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Slush funds

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Liquidity is said to be the driver of this cycle. No hiding here, as central banks provide largesse without restraint; while governments fret about re-election cycles, ready to spew money at any likely voter.

Just what is this liquidity and how does it work in financial markets? Explaining this to granddad would run something like this: central banks buy bonds and other financial assets, thereby managing interest rates; while also depriving the investors in fixed-income assets of yield; and therefore, driving the subsequent flight to substitutions such as equity markets. That can explain the disconnect between equity valuations and the current gloomy economic outlook.

But the key consideration is where this liquidity ends up, and if it does move into the so-called real economy.

In short, the benefit should go to lending institutions that can offer low-cost capital to private enterprise and households. On the margin, it can fund equity raisings, but that is small beer. Otherwise it is mostly a transfer from one financial asset, from bonds and others such as equity via valuations.

If only it were that simple.

Bank lending has declined due to a multi-factor risk of regulation, past behaviours, cost of capital and new entrants. It has been other financial participants that have been at the forefront of providing capital.

Private credit, property development funds, mortgage lenders and the like have not necessarily repriced their costs to match bonds, but rather marketed their offer of high nominal returns. The implication would be that the overall cost of capital for business might well have gone up as they shift to borrowing outside the banks.

Globally banks are trading at around 0.8 times book value; locally, around 1.1-1.2 times. This is inherently tied to their return on capital and subsequent capacity to manage returns to investors. Let’s make up our minds. Banks are passé. New financial entities are taking over, paralleling the move to online retail, and therefore banks should be disjointed from past valuations.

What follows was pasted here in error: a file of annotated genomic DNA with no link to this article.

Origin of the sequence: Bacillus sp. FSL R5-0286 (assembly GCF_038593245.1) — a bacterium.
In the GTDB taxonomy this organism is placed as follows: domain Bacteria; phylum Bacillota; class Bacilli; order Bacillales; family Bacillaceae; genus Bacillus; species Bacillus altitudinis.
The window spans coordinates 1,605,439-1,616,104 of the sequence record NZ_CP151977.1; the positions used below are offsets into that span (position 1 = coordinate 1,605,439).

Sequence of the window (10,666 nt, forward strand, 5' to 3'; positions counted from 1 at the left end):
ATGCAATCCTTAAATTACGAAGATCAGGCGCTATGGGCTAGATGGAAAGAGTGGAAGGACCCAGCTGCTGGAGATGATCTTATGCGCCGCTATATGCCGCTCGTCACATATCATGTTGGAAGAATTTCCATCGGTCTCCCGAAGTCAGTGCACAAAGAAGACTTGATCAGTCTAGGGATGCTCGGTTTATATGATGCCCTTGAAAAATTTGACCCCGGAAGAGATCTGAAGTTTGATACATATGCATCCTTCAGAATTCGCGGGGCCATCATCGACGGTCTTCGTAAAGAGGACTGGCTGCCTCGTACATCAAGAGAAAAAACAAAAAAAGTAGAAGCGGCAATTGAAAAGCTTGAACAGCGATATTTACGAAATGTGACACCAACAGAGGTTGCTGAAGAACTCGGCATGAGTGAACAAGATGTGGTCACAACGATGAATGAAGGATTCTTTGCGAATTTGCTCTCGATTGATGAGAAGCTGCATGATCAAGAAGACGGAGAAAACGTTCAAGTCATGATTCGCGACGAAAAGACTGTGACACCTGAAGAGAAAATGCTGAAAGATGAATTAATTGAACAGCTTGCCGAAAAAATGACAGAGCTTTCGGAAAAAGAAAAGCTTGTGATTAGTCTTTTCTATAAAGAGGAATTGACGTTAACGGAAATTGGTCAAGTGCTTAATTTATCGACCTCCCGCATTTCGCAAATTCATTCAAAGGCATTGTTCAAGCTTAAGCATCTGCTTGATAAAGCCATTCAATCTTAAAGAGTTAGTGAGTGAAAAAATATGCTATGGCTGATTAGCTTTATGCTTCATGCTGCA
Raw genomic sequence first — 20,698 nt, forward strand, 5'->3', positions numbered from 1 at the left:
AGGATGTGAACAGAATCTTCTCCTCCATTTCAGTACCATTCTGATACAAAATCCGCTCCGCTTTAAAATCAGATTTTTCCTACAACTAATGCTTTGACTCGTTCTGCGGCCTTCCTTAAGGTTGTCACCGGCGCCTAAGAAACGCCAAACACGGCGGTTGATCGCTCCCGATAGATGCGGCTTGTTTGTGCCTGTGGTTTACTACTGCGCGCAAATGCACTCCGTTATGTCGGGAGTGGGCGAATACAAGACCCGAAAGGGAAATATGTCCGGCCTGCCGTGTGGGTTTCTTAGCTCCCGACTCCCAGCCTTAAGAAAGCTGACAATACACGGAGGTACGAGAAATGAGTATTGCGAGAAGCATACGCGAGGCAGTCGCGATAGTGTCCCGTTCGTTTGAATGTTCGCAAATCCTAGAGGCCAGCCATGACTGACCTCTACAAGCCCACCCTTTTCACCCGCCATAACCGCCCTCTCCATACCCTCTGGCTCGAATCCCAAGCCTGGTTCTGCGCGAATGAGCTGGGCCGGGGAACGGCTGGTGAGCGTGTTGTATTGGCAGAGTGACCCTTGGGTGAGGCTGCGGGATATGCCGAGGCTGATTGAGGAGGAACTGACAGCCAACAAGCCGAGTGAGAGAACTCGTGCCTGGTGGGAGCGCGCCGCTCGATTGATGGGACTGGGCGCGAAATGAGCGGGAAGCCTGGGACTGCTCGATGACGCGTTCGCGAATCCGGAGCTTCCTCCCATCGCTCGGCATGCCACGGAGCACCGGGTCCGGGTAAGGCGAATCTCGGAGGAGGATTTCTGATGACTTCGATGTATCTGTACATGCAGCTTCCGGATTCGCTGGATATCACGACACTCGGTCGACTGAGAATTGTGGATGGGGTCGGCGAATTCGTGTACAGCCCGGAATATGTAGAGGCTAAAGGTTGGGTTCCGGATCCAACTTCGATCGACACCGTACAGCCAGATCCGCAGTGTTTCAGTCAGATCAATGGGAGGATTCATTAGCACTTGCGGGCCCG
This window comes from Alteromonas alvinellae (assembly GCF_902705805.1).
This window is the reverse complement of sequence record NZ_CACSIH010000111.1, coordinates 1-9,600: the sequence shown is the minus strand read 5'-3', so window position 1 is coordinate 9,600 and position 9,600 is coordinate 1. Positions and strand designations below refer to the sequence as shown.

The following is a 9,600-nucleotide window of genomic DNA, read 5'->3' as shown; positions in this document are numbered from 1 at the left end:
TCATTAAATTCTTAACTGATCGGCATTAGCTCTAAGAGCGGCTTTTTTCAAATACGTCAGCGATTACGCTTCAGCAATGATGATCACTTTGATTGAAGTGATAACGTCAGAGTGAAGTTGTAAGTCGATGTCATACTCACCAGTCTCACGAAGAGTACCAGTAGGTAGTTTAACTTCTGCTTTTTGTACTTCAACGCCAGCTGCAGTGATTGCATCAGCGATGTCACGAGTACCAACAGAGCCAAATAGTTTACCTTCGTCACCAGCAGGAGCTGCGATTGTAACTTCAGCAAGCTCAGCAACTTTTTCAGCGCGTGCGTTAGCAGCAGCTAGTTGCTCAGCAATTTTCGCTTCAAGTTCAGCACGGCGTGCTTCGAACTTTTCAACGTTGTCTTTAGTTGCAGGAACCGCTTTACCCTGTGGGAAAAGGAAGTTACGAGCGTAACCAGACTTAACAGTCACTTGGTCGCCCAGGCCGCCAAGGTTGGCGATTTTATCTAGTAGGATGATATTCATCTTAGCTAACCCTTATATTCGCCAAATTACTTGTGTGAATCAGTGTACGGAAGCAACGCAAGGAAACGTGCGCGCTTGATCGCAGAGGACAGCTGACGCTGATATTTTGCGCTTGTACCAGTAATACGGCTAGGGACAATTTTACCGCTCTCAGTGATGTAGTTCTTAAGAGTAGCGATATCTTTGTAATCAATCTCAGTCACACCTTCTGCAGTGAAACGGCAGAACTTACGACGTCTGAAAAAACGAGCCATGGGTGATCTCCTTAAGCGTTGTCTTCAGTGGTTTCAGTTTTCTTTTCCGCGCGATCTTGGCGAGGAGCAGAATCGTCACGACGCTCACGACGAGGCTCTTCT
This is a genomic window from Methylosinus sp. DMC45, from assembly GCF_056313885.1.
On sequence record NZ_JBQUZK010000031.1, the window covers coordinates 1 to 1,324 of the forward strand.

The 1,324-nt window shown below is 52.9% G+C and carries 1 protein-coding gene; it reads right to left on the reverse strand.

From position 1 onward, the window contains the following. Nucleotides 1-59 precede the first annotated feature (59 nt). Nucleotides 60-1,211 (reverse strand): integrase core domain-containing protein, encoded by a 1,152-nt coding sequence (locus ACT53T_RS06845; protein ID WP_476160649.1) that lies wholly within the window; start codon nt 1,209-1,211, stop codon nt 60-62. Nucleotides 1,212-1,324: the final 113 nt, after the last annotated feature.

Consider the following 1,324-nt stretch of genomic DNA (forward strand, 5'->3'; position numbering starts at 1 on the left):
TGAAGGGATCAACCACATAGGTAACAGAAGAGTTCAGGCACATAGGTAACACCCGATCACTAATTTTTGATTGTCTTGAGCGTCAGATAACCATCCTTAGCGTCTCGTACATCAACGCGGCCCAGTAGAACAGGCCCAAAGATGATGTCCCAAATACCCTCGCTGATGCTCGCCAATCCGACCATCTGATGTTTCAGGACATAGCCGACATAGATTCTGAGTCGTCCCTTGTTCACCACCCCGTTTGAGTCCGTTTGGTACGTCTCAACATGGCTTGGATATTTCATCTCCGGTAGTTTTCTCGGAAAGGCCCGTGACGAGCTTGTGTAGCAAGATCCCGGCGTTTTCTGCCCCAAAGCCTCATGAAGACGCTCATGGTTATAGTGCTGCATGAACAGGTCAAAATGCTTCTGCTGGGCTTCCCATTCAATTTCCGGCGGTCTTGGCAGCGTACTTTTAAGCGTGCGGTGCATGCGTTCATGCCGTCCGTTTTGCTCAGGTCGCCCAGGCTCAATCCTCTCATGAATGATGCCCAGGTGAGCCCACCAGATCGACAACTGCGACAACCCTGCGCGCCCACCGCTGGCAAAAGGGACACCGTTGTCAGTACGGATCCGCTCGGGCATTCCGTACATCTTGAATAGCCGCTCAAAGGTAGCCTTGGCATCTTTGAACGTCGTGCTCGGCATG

If one is comfortable accepting this possibility, there are big decisions to be made.

Sell anything to do with banks. They might be even further down the gurgler. Book value is of no consequence and the messy confluence of making good antiquated systems with today’s expectations and technology is too far apart.

If banks are truly no longer the be-all, ASX dividend yields are neither. For those stuck with past valuation methods based on yields, recent years should be a wake-up call. Many sectors are not what they were – for example, banks, REITs and retail – and therefore, nor are yields.

Yet so many forecasters and local strategists would have you believe the metrics behind 10 or 20 years of historic data has the same relevance to today. Assuming S&P/ASX200 long-term return projections of 8% feels like a very brave move. Sluggish GDP, inflation (even pre-COVID) and now dividends suggest a different outcome.

It seems unreasonable to jump off the liquidity-induced bandwagon now, yet it may be important to decide on how much of a portfolio is beholden to this one aspect. Liquidity can only go that far, and real-world issues such as those faced by the banks, will override a narrow focus on cheap capital and flows. Similarly, basing high valuations on the Fed (or other central bank) “puts” belittles the complexity of good corporate management. The longevity of stocks such as Microsoft or Alphabet has less to do with liquidity flows: it is rather based on their business acumen.

Into coming weeks the reporting period will shine the light on whether the emphasis on easy money is supported by the practical realities of running a company in tough times. It coincides with governments toying with limiting their fiscal stimulus. The combination of the two sets up for a potentially uncomfortable second half of the year.

Liquidity is said to be the driver of this cycle. No hiding here as central banks provide largesse without restraint, while governments fret about re-election cycles to spew money at any likely voter.

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